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Title: Crystal structure of Pistol, a class of self-cleaving ribozyme

Abstract

Small self-cleaving ribozymes have been discovered in all evolutionary domains of life. They can catalyze site-specific RNA cleavage, and as a result, they have relevance in gene regulation. Comparative genomic analysis has led to the discovery of a new class of small self-cleaving ribozymes named Pistol. We report the crystal structure of Pistol at 2.97-Å resolution. Our results suggest that the Pistol ribozyme self-cleavage mechanism likely uses a guanine base in the active site pocket to carry out the phosphoester transfer reaction. The guanine G40 is in close proximity to serve as the general base for activating the nucleophile by deprotonating the 2'-hydroxyl to initiate the reaction (phosphoester transfer). Furthermore, G40 can also establish hydrogen bonding interactions with the nonbridging oxygen of the scissile phosphate. The proximity of G32 to the O5' leaving group suggests that G32 may putatively serve as the general acid. The RNA structure of Pistol also contains A-minor interactions, which seem to be important to maintain its tertiary structure and compact fold. Our findings expand the repertoire of ribozyme structures and highlight the conserved evolutionary mechanism used by ribozymes for catalysis.

Authors:
; ;
Publication Date:
Research Org.:
Argonne National Lab. (ANL), Argonne, IL (United States). Advanced Photon Source (APS)
Sponsoring Org.:
USDOE; National Institutes of Health (NIH)
OSTI Identifier:
1343147
DOE Contract Number:
5 F32AI114095-02
Resource Type:
Journal Article
Resource Relation:
Journal Name: Proceedings of the National Academy of Sciences of the United States of America; Journal Volume: 114; Journal Issue: 5
Country of Publication:
United States
Language:
ENGLISH
Subject:
59 BASIC BIOLOGICAL SCIENCES

Citation Formats

Nguyen, Laura A., Wang, Jimin, and Steitz, Thomas A.. Crystal structure of Pistol, a class of self-cleaving ribozyme. United States: N. p., 2017. Web. doi:10.1073/pnas.1611191114.
Nguyen, Laura A., Wang, Jimin, & Steitz, Thomas A.. Crystal structure of Pistol, a class of self-cleaving ribozyme. United States. doi:10.1073/pnas.1611191114.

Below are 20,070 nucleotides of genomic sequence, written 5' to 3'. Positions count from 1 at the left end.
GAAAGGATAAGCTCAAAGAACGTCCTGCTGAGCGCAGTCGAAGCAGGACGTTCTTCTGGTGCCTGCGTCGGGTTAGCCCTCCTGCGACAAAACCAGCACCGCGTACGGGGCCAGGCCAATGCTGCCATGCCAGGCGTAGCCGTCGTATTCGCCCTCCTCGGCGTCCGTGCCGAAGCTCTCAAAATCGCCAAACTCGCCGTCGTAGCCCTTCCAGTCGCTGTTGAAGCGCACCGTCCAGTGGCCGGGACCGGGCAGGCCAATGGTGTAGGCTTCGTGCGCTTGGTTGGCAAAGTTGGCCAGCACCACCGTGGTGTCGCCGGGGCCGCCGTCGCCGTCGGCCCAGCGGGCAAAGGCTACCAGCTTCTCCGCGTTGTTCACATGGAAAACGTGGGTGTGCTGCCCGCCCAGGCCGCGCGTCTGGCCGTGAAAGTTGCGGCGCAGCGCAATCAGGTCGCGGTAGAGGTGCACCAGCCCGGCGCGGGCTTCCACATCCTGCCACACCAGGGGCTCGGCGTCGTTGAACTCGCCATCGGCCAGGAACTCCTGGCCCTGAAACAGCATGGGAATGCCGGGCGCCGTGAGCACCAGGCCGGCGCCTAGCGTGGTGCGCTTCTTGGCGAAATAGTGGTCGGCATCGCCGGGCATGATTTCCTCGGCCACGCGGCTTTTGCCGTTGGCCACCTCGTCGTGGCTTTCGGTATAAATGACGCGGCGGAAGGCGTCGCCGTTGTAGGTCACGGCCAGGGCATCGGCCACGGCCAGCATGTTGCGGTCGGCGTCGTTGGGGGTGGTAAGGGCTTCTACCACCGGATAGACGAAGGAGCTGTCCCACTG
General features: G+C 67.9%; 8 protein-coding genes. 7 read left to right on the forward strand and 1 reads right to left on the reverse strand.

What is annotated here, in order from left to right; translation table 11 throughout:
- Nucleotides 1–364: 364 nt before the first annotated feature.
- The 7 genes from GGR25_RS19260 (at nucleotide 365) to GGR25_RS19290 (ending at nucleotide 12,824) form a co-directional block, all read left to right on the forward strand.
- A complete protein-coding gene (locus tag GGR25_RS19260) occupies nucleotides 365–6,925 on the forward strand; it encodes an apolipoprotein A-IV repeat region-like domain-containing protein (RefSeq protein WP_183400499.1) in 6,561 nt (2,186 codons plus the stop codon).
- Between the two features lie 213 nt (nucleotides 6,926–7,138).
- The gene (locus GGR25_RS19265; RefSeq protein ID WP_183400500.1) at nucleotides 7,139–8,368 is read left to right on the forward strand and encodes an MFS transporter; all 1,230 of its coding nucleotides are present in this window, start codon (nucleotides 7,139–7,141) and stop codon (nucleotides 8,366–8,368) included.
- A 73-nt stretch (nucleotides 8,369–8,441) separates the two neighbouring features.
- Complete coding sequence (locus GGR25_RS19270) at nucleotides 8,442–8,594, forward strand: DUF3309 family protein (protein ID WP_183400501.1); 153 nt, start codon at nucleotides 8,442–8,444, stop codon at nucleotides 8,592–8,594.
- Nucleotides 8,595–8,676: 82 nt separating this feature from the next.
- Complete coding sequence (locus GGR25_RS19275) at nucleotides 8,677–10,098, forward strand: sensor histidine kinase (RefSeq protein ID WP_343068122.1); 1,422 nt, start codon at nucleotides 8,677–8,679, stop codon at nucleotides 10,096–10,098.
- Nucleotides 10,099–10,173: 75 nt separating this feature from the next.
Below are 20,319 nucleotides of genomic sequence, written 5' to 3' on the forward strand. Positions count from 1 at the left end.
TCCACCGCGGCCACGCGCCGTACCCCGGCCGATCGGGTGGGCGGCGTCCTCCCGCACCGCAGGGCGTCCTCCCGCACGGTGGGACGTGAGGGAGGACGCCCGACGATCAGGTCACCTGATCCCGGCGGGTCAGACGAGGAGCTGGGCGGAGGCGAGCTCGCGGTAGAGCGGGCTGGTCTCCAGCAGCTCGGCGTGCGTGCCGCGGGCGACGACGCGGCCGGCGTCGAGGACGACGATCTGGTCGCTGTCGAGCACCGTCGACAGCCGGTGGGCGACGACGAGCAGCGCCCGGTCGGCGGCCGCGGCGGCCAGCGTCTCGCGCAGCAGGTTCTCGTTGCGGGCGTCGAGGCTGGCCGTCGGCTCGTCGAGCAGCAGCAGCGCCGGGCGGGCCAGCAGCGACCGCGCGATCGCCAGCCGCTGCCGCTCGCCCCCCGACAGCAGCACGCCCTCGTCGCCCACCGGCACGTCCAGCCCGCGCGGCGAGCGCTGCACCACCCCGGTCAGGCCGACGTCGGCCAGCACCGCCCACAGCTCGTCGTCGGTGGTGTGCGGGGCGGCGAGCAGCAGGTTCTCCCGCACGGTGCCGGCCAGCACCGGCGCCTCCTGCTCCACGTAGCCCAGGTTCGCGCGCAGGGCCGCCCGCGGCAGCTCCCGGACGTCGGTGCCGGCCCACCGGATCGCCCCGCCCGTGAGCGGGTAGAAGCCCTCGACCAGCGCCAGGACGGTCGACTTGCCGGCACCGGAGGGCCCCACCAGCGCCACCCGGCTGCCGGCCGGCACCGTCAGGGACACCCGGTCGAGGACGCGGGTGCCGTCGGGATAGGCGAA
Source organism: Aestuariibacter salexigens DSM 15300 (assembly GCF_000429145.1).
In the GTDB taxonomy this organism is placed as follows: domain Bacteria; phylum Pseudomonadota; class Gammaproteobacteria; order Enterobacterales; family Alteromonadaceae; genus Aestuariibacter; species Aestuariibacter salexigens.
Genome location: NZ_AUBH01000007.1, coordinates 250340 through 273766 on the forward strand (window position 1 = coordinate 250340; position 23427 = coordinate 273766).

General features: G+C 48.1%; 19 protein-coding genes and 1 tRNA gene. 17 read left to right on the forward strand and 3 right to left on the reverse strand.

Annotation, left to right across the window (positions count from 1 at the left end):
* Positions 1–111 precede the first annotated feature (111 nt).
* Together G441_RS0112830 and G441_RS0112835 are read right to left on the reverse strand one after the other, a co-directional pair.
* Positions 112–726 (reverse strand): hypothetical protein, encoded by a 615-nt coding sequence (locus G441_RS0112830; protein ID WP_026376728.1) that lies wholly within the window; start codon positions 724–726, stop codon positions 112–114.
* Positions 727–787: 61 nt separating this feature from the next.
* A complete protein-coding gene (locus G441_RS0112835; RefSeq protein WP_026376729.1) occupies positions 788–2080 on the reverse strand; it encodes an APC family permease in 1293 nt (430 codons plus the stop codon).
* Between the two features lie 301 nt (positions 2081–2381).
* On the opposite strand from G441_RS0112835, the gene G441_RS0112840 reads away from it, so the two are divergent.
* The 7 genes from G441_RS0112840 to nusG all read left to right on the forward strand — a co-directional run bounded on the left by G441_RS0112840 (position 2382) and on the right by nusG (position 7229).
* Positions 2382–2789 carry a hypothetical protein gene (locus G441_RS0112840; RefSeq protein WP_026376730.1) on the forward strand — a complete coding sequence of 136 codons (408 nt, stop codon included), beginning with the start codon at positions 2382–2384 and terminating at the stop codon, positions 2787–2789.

Nguyen, Laura A., Wang, Jimin, and Steitz, Thomas A.. Tue . "Crystal structure of Pistol, a class of self-cleaving ribozyme". United States. doi:10.1073/pnas.1611191114.
@article{osti_1343147,
title = {Crystal structure of Pistol, a class of self-cleaving ribozyme},
author = {Nguyen, Laura A. and Wang, Jimin and Steitz, Thomas A.},
abstractNote = {Small self-cleaving ribozymes have been discovered in all evolutionary domains of life. They can catalyze site-specific RNA cleavage, and as a result, they have relevance in gene regulation. Comparative genomic analysis has led to the discovery of a new class of small self-cleaving ribozymes named Pistol. We report the crystal structure of Pistol at 2.97-Å resolution. Our results suggest that the Pistol ribozyme self-cleavage mechanism likely uses a guanine base in the active site pocket to carry out the phosphoester transfer reaction. The guanine G40 is in close proximity to serve as the general base for activating the nucleophile by deprotonating the 2'-hydroxyl to initiate the reaction (phosphoester transfer). Furthermore, G40 can also establish hydrogen bonding interactions with the nonbridging oxygen of the scissile phosphate. The proximity of G32 to the O5' leaving group suggests that G32 may putatively serve as the general acid. The RNA structure of Pistol also contains A-minor interactions, which seem to be important to maintain its tertiary structure and compact fold. Our findings expand the repertoire of ribozyme structures and highlight the conserved evolutionary mechanism used by ribozymes for catalysis.},
doi = {10.1073/pnas.1611191114},
journal = {Proceedings of the National Academy of Sciences of the United States of America},
number = 5,
volume = 114,
place = {United States},
year = {Tue Jan 17 00:00:00 EST 2017},
month = {Tue Jan 17 00:00:00 EST 2017}
}
  • No abstract prepared.
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  • Primordial organisms of the putative RNA world would have required polymerase ribozymes able to replicate RNA. Known ribozymes with polymerase activity best approximating that needed for RNA replication contain at their catalytic core the class I RNA ligase, an artificial ribozyme with a catalytic rate among the fastest of known ribozymes. Here we present the 3.0 angstrom crystal structure of this ligase. The architecture resembles a tripod, its three legs converging near the ligation junction. Interacting with this tripod scaffold through a series of 10 minor-groove interactions (including two A-minor triads) is the unpaired segment that contributes to and organizesmore » the active site. A cytosine nucleobase and two backbone phosphates abut the ligation junction; their location suggests a model for catalysis resembling that of proteinaceous polymerases.« less